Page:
Halloween is big business for forward-thinking bakers

By Gill Hyslop

- Last updated on GMT

Halloween offers creative bakers a wealth of hair-raising opportunities to bring in sales. Pic: GettyImages/mediaphotos
Halloween offers creative bakers a wealth of hair-raising opportunities to bring in sales. Pic: GettyImages/mediaphotos

Related tags Craft Bakers Association Halloween

A survey by the UK’s Craft Bakers Association (CBA) revealed the scale of the spookiest season of the year, with almost half of the artisanal sector noting a significant increase in sales at this time.

Admittedly, for the majority of bakers, Halloween sales are lower that other festive periods such as Christmas and Easter, however, it’s only the very disorganised or unmotivated baker who will let the spirit slip by without capitalising on all things that go bump in the night.

In fact, one in 10 bakers report their Halloween sales are equal to Christmas, while 10% reveal higher Halloween sales than Easter.

Trick or treat

Halloween cupcakes nata_zhekova

That being said, 80% of UK bakers this year are planning to go all out with themed products. Creepy cupcakes (67%) top the list of spooktacular treats, followed by bloodcurdling biscuits (43%) and spine-chilling cookies (33%).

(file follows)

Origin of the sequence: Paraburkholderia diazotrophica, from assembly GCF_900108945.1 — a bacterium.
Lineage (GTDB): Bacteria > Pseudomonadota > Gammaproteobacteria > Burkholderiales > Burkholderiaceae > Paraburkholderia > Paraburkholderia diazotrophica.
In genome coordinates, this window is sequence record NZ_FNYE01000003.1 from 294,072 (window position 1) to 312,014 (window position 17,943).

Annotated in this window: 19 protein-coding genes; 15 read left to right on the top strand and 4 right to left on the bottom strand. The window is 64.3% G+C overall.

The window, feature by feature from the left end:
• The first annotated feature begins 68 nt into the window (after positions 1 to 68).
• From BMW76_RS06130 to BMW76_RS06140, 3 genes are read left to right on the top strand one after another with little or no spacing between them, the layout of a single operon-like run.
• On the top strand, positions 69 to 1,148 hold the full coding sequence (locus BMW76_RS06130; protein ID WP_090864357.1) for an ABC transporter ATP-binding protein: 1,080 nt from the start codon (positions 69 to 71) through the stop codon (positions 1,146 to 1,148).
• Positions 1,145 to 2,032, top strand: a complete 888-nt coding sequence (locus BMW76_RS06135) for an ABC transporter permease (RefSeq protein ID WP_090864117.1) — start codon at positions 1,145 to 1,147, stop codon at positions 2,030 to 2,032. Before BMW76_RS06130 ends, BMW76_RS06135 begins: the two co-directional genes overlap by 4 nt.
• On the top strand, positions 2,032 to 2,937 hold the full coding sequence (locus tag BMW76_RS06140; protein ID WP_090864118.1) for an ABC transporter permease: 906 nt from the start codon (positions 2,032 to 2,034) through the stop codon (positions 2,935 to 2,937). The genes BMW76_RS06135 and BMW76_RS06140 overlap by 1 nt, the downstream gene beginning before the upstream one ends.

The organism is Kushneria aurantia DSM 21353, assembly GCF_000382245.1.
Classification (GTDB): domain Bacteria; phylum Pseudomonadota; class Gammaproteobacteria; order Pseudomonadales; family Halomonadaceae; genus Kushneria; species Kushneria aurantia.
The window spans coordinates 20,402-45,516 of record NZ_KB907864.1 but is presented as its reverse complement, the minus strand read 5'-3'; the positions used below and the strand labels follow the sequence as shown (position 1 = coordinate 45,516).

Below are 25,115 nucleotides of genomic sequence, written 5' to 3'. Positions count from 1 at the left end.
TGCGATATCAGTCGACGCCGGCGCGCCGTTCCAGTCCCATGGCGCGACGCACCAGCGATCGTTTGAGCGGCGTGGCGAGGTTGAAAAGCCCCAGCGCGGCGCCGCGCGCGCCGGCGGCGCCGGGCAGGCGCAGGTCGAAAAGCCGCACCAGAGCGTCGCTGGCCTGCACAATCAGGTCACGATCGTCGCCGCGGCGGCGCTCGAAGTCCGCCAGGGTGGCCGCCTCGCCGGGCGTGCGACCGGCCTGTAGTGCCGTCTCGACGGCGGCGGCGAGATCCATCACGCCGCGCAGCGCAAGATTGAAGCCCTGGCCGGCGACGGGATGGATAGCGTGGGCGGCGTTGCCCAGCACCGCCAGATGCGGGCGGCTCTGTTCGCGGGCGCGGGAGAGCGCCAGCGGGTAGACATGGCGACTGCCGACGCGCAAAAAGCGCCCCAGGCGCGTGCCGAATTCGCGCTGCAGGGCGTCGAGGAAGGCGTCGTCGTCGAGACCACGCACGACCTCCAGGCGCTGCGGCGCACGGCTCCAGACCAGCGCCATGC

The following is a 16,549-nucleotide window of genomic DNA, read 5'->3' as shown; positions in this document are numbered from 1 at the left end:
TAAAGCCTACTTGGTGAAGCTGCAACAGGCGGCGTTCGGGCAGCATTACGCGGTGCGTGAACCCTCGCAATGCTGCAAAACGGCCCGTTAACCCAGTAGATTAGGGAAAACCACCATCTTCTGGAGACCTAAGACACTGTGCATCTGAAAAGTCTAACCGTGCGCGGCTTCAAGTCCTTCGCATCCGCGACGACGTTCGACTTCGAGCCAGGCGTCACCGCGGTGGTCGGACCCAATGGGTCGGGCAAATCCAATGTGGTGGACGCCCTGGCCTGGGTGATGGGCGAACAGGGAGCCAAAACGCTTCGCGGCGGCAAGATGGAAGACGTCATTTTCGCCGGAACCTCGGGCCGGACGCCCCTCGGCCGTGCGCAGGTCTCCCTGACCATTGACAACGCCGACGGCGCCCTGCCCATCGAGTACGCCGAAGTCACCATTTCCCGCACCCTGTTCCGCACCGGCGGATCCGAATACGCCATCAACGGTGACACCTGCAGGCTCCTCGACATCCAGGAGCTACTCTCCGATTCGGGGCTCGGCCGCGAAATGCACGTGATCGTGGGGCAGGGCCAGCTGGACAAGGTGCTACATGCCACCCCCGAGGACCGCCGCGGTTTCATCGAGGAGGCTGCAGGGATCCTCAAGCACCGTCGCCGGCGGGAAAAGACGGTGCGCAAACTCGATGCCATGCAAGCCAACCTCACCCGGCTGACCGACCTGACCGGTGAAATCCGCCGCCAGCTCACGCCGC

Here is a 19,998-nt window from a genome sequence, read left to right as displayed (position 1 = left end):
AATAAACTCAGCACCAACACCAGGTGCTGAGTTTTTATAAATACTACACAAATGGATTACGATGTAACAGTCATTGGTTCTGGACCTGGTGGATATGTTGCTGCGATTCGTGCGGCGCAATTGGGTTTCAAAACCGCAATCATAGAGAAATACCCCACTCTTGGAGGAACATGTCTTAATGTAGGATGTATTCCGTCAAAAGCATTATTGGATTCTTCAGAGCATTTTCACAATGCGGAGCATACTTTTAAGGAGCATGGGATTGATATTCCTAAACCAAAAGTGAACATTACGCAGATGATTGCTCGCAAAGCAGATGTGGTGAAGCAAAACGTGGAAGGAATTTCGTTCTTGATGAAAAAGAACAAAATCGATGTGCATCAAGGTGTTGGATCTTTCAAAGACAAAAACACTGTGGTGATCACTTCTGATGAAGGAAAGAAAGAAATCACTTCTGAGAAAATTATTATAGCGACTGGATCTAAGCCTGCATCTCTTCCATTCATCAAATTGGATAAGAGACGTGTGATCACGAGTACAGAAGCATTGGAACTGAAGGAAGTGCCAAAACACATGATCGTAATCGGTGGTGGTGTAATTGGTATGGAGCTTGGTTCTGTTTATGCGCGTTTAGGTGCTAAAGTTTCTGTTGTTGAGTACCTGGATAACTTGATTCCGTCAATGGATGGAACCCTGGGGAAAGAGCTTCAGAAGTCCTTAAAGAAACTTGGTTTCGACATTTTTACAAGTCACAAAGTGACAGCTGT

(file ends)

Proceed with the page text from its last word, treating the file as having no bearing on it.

To maximise the potential of the ghostly spell, 25% of bakers started selling their Halloween range as early as September, with the remainder displaying Halloween bakery throughout October.

“It's great to see bakers making the most of opportunities like Halloween,”​ said Karen Dear, CBA’s director of operations.

“Craft bakers are able to create high-quality, unique products for seasonal events like Halloween that their customers know are made locally and have proven provenance.

“As the Halloween occasion continues to grow in popularity for the whole of the retail space, I am confident that our members will also continue to maximise the opportunity this brings.”

Halloween Christoffer Askman

Halloween – a contraction of All Hallows’ Eve – is a holiday observed on 31 October, marking the day before the Western Christian feast of All Saints and initiates the season of Allhallowtide, which lasts three days and concludes with All Souls’ Day (1 November), designated by Pope Gregory III as a time to honour all saints.

The tradition is believed to have originated with the ancient Celtic festival of Samhain – marking the end of the harvest season and beginning of winter or ‘darker-half’ of the year – when people would light bonfires and wear costumes to ward off the souls of the dead, believed to roam the earth at this time.

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